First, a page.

From the few details provided in the gospels, joined together with what we know about the culture in which she lived, we can sketchily picture Mary. Mary is young, most likely in her early teens.2006_the_nativity_story_007[1] She is engaged to Joseph, a man much older than Mary, an engagement arranged between Joseph and Mary’s father. Mary is almost certainly poor. Her skin is darker than suggested in traditional artwork. She has dirt under her fingernails. We do not know whether she has siblings, nor do we know from the gospels anything about her parents. She’s nothing special, just an insignificant young girl living in a nothing town in the eastern backwater of the Roman Empire. And she is visited by an angel.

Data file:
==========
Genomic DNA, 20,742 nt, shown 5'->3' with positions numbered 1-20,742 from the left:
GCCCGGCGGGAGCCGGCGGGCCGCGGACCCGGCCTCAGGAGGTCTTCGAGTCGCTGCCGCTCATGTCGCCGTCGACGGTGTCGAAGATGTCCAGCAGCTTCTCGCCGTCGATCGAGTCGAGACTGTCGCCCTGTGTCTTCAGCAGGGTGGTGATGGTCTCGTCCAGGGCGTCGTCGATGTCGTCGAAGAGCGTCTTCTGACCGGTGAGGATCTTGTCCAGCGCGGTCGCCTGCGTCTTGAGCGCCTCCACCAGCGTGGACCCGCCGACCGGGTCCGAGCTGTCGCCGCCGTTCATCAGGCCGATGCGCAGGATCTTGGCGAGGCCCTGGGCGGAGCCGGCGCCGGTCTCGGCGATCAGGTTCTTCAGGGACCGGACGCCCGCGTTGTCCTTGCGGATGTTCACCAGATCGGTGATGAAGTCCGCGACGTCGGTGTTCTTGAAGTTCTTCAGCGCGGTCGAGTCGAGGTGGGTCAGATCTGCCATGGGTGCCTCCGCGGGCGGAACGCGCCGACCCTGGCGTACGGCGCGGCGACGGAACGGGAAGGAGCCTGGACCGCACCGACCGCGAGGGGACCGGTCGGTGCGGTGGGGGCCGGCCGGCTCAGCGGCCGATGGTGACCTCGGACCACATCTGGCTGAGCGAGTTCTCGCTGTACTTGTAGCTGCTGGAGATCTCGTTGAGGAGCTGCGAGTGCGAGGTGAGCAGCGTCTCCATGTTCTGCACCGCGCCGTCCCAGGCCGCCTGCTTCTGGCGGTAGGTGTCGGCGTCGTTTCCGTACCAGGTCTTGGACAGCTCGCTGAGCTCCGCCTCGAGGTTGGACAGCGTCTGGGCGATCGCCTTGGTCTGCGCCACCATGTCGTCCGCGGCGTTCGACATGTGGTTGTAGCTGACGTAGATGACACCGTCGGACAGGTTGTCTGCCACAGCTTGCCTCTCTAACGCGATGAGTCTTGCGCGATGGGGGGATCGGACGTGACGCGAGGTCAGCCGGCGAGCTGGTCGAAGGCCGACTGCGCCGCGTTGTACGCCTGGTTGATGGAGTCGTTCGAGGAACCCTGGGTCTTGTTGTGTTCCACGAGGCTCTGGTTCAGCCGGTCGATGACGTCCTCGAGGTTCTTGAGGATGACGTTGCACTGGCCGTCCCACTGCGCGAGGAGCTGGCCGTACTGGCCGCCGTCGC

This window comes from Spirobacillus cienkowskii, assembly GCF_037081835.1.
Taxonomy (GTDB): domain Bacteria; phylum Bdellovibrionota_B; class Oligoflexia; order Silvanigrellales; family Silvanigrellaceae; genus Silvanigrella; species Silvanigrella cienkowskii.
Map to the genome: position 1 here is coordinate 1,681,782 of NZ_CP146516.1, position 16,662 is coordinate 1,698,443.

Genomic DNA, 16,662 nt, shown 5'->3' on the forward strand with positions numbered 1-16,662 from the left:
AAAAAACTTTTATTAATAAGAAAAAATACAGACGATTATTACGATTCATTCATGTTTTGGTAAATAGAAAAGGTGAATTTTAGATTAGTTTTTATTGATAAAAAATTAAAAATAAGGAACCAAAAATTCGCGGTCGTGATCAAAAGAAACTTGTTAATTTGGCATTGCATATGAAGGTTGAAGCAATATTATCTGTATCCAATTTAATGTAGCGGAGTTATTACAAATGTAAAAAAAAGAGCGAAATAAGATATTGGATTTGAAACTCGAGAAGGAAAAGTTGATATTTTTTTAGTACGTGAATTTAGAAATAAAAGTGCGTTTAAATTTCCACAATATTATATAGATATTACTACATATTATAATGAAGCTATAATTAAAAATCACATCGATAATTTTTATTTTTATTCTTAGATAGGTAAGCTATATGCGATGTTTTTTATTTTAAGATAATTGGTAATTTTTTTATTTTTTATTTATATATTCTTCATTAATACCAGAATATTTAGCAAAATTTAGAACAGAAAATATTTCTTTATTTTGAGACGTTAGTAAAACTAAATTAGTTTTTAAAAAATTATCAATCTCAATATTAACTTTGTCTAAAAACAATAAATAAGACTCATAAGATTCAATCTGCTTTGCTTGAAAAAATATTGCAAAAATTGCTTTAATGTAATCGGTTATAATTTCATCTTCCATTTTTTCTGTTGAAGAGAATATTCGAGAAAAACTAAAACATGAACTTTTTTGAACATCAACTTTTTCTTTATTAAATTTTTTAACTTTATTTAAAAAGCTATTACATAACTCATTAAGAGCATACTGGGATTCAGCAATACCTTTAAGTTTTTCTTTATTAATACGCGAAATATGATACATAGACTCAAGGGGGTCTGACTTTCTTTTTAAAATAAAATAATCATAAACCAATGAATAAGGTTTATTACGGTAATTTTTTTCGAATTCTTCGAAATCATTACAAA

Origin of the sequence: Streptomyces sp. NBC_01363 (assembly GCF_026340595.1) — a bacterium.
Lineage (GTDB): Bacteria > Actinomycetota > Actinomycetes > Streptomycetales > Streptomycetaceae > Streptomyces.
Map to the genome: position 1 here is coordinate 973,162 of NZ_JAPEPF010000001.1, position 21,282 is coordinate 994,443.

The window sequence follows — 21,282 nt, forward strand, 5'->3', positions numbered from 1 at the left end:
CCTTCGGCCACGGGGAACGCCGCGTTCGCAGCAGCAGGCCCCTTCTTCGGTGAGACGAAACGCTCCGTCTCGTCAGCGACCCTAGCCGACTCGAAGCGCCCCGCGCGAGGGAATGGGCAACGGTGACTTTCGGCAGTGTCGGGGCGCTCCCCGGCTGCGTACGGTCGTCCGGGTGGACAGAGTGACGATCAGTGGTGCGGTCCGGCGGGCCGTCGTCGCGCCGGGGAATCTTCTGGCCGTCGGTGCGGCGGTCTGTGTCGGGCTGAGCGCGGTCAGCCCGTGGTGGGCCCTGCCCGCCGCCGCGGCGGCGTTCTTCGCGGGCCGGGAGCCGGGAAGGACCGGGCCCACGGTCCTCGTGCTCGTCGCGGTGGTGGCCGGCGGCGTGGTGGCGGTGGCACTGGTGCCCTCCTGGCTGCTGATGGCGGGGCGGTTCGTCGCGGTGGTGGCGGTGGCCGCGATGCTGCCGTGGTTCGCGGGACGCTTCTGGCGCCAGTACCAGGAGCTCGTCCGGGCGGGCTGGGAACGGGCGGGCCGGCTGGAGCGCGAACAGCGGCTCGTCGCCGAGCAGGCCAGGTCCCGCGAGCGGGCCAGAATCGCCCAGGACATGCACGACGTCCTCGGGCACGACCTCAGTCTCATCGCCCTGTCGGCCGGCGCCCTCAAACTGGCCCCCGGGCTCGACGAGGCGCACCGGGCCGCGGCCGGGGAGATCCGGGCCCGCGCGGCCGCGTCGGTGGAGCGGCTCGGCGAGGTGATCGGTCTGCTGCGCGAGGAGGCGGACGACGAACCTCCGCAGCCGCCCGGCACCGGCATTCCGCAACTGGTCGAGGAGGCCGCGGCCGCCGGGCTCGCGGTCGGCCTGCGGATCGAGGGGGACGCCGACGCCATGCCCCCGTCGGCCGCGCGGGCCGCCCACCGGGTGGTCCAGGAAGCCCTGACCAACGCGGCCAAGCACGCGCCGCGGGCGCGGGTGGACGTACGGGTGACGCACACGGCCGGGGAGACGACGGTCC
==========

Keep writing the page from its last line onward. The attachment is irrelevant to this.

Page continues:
In scripture, angels are always the heralds of new beginnings, inviting us to adventure. They introduce mystery—they do not clarify. Angels announce new departures and the beginning of something whose end is not in view. This particular angel’s announcement to Mary is an explosion of beauty from the first sentence: annunciation1[1]“Greetings, favored one—the Lord is with you.” And in the narrative of incarnation that Advent prepares us for, the Lord is with all of us. “Greetings, favored ones—the Lord is with us.” We are all too aware of our humanity, of our shortcomings and failings, that we bear the burden, as John Henry Newman wrote, of “some aboriginal calamity.” But we are also the bearers of the divine. The promise of incarnation is that God chooses, inexplicably, miraculously, to inhabit flawed and imperfect matter, to become human. The promise to Mary is the promise to us—the Lord is with us. We, as Mary, are the wombs from which the divine enters the world each day. We are the incubators of God.  Mary’s response to Gabriel is the only one possible—“How can this be?” It is a mystery. It is also a great story.